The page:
4. God Proved He Could be Trusted.
    • Tell the class God repeatedly proved to Israel that He could be trusted.
    • Read Deuteronomy 2:30.
    • Ask: “What problem did Israel face?” (Sihon, king of Heshbon, blocked their way).
    • Locate Heshbon on the Map of the Promised Land.
    • Read Deuteronomy 2:31-35.
    • Ask: “How did God prove to the Israelites that they could trust Him?” (He told them they would defeat King Sihon, and He enabled them to do so).
    • Tell the class this was the younger generation’s first experience with warfare and the first land God gave the Israelites.
    • Read Deuteronomy 3:1.
    • Tell the students the Israelites continued northward to Bashan (locate on the Map of the Promised Land).
    • Ask: “What happened there?” (King Og came out to fight against them).
    • Read Deuteronomy 3:2-3.
    • Ask: “How did God again prove that He could be trusted?” (He told them they would defeat King Og, and He enabled them to do so).
    • Explain the following:
      • This was the younger generation’s second experience with warfare.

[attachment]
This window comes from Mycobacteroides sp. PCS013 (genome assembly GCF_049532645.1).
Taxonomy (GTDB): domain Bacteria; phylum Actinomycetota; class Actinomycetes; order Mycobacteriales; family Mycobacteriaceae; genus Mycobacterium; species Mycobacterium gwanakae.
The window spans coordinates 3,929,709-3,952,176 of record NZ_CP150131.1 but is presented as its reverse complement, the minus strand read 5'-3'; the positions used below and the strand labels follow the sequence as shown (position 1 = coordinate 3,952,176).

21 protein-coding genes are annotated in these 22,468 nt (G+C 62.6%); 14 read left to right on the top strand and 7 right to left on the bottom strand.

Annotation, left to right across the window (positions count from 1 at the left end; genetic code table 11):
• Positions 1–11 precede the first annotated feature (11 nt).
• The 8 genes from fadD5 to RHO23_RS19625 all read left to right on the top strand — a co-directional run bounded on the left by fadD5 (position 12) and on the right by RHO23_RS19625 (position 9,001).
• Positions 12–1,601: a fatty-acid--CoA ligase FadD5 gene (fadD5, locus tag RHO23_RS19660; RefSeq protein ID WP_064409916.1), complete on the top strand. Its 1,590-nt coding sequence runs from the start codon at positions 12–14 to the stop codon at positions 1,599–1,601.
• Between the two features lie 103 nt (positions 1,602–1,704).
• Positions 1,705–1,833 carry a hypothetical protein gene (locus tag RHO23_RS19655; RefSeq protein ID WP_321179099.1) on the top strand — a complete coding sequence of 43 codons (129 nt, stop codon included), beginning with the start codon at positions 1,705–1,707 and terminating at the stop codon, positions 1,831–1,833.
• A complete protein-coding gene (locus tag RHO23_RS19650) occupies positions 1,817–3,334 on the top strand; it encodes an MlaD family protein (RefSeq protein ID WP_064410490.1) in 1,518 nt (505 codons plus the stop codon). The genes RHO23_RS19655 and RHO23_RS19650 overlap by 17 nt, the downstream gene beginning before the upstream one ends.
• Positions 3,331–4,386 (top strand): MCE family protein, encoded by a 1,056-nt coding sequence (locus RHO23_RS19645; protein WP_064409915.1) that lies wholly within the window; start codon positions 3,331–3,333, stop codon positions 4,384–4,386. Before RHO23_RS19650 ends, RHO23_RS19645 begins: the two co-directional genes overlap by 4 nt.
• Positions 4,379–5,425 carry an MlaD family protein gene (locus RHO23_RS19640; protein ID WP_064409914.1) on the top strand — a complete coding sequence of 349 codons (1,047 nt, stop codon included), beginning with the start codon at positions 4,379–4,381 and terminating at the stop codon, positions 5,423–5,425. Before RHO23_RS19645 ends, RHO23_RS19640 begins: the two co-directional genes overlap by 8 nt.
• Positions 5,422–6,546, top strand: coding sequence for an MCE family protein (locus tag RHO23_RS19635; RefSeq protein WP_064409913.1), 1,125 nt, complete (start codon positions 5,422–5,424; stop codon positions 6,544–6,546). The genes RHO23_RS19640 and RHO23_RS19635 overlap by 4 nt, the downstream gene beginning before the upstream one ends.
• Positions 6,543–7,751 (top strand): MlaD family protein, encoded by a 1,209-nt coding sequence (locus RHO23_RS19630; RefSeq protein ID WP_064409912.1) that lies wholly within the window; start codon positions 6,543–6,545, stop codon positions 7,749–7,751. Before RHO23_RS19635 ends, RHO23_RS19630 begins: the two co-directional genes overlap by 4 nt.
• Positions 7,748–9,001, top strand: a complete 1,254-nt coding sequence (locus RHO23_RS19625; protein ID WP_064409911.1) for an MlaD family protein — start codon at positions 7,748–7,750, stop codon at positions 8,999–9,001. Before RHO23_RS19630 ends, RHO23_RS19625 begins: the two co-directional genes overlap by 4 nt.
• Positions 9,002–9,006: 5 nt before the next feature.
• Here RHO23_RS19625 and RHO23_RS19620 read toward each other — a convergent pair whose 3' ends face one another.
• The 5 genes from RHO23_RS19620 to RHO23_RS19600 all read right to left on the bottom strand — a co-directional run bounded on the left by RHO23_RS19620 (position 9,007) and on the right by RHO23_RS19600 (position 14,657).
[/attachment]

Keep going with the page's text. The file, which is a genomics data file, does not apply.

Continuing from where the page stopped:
• God was enlarging Israel’s territory.
      • God gave Israel two great victories on the east side of the Jordan River, to help prepare them for years of warfare they would face when they began driving the Canaanites out of the Promised Land on the west side of the Jordan River.
    • Tell the class lessons learned through hard times enable us to face future difficulties.
    • Summarize: God proved to Israel that He could be trusted by giving them two important military victories on the east side of the Jordan River.
  5. An Important Lesson for Joshua.
    • Explain the following:
      • God was not going to allow Moses to lead Israel into the Promised Land because of his disobedience in striking the rock at Meribah (Num. 20:7-13).
      • God had chosen Joshua to be Moses’ successor.
      • Moses knew he would soon die.
      • God determined that Joshua would lead Israel into the Promised Land (locate on the Map of the Promised Land).
      • There were many powerful nations living in the Promised Land.
      • God expected Israel to defeat them and drive them out.
    • Ask a volunteer to read Deuteronomy 3:21-22.
    • Ask: “What had Joshua seen with his eyes?” (that God enabled them to defeat the two powerful kings on the east side of the Jordan River).
    • Ask: “What did God want Joshua to learn from this?” (that the Lord his God would do the same to the nations living in the Promised Land on the west side of the Jordan River).